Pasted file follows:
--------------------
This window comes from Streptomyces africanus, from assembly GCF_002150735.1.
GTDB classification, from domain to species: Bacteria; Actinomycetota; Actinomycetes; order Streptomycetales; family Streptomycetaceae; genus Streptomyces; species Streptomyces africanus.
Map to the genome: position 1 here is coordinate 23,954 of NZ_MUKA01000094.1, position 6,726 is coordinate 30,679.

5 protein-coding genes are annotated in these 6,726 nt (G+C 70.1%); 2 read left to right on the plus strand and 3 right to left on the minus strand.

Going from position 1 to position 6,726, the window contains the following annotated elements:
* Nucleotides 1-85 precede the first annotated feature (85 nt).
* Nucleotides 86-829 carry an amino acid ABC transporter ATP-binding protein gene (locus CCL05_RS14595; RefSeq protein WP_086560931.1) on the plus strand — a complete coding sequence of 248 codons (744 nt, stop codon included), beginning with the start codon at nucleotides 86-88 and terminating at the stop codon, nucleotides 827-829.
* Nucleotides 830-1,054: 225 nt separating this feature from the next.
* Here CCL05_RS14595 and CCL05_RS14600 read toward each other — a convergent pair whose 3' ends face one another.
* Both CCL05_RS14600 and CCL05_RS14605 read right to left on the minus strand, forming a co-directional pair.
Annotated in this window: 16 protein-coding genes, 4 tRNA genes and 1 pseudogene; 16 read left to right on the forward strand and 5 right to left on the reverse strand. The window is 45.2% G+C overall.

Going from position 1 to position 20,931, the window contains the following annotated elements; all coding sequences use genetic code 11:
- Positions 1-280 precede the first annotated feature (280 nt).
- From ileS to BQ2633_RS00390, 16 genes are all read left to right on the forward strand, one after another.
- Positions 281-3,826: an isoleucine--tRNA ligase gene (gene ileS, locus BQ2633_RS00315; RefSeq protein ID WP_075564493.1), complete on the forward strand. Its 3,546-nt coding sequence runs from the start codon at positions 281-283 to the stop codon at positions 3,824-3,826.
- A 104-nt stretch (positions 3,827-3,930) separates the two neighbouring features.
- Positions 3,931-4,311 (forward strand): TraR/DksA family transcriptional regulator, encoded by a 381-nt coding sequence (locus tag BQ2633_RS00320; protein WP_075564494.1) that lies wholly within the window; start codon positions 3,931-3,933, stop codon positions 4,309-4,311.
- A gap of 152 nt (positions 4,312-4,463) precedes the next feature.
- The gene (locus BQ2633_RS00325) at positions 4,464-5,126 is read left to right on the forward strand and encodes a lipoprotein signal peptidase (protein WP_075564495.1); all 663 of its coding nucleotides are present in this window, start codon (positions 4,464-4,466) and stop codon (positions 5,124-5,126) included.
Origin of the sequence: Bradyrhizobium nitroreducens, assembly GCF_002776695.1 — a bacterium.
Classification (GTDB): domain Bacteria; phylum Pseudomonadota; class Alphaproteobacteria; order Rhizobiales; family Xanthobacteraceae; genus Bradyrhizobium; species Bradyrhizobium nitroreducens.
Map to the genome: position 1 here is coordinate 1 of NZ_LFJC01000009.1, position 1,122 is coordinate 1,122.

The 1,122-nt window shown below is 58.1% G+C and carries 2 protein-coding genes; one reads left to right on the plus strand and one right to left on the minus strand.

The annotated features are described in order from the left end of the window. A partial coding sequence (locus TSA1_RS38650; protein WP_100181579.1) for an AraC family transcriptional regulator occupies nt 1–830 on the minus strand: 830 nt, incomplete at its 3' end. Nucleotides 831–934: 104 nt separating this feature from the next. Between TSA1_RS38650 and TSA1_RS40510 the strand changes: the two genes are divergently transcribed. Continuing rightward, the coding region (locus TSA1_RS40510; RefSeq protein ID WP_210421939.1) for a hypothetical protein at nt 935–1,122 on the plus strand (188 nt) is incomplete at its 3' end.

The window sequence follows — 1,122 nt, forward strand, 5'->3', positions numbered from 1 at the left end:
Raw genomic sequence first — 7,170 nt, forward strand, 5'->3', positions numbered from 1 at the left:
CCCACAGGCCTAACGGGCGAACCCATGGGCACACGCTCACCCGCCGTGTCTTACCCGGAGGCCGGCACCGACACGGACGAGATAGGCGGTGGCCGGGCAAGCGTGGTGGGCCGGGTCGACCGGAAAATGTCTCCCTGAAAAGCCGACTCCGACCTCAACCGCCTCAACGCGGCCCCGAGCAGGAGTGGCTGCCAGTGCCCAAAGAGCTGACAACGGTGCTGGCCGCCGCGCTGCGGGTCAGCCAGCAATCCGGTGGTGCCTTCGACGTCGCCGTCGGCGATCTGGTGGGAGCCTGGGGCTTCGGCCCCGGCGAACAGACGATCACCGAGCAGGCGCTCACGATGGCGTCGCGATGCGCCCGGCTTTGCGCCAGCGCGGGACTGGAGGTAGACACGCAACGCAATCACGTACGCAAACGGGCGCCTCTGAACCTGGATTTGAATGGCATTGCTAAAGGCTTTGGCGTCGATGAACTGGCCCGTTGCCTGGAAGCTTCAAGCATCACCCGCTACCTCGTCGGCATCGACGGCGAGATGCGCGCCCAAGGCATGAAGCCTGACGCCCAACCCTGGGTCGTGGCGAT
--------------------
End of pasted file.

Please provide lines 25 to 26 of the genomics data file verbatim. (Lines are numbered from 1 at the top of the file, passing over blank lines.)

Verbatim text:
The window sequence follows — 1,122 nt, forward strand, 5'->3', positions numbered from 1 at the left end:
Raw genomic sequence first — 7,170 nt, forward strand, 5'->3', positions numbered from 1 at the left: